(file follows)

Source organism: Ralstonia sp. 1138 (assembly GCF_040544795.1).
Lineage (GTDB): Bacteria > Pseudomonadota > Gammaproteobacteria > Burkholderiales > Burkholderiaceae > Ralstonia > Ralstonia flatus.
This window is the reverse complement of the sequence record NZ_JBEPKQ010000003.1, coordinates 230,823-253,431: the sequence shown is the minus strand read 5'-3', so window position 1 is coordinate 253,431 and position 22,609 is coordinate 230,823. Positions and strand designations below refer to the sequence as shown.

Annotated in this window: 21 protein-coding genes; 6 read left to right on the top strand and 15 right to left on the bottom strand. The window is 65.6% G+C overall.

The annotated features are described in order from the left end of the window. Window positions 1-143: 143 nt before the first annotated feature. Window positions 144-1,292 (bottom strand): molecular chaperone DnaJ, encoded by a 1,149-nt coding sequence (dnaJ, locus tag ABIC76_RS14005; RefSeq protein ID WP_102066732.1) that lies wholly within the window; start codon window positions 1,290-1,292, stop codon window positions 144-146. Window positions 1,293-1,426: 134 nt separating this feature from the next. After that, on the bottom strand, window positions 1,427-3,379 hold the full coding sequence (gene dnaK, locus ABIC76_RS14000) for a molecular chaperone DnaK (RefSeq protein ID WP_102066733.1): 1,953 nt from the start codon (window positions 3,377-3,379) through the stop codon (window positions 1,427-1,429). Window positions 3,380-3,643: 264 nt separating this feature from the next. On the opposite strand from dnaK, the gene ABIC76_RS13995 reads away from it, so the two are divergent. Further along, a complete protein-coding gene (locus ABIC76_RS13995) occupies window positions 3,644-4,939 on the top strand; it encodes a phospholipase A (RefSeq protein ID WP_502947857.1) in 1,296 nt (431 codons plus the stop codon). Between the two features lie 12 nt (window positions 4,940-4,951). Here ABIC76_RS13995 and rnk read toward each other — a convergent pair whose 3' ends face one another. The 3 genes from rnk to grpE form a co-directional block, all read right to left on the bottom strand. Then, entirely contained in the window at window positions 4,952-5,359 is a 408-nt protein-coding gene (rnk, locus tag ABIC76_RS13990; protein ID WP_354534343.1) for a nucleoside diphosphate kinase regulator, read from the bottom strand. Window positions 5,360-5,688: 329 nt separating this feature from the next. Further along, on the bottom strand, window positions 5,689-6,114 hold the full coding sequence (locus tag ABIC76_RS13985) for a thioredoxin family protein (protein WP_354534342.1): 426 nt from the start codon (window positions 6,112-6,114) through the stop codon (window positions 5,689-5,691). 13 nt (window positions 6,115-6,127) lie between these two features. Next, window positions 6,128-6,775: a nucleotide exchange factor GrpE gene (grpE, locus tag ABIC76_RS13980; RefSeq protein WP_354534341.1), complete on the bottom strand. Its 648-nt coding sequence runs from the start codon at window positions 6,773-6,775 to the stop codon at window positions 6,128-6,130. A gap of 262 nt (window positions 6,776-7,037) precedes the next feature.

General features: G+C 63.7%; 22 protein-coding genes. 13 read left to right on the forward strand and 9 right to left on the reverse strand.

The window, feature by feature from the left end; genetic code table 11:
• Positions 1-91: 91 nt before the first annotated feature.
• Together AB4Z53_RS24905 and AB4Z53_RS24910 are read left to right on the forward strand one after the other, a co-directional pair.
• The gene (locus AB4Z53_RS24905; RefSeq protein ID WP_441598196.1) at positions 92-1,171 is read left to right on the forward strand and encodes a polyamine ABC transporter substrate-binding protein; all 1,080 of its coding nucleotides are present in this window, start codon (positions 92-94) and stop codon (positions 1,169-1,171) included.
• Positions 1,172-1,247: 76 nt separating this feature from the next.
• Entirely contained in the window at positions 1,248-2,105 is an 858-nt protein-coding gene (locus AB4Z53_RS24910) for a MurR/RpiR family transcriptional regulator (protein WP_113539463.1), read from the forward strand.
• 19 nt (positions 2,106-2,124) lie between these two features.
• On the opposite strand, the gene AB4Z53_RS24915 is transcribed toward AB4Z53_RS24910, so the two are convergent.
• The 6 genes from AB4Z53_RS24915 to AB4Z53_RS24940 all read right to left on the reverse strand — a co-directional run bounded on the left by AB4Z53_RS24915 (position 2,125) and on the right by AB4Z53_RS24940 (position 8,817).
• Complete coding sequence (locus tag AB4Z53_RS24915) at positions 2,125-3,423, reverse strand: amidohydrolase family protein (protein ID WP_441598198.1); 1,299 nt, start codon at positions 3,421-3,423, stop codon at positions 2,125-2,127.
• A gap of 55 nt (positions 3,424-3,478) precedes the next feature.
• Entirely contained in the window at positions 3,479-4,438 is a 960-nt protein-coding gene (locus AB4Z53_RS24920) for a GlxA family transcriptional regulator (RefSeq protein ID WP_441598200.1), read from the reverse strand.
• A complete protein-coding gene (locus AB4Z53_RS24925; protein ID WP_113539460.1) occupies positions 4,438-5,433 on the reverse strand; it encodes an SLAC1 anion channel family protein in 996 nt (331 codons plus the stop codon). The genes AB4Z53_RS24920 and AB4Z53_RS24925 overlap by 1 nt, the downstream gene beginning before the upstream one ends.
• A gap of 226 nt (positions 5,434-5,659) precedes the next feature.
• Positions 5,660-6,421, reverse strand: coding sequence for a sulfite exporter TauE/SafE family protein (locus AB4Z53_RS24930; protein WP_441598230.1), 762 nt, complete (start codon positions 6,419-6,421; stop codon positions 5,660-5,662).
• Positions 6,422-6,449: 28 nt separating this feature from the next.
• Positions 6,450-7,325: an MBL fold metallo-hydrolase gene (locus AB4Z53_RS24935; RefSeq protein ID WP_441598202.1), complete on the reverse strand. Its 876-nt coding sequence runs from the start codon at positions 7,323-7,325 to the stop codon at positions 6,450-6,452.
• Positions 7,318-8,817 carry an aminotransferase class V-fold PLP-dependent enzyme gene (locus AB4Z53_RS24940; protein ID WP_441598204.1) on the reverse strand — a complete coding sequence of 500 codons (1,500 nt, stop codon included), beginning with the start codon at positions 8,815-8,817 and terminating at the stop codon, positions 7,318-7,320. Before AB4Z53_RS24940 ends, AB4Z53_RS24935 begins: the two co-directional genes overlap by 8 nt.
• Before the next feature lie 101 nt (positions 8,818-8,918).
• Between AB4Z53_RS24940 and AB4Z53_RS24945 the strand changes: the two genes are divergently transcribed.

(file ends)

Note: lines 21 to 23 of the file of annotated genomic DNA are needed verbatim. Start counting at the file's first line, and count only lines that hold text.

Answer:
• Positions 5,660-6,421, reverse strand: coding sequence for a sulfite exporter TauE/SafE family protein (locus AB4Z53_RS24930; protein WP_441598230.1), 762 nt, complete (start codon positions 6,419-6,421; stop codon positions 5,660-5,662).
• Positions 6,422-6,449: 28 nt separating this feature from the next.
• Positions 6,450-7,325: an MBL fold metallo-hydrolase gene (locus AB4Z53_RS24935; RefSeq protein ID WP_441598202.1), complete on the reverse strand. Its 876-nt coding sequence runs from the start codon at positions 7,323-7,325 to the stop codon at positions 6,450-6,452.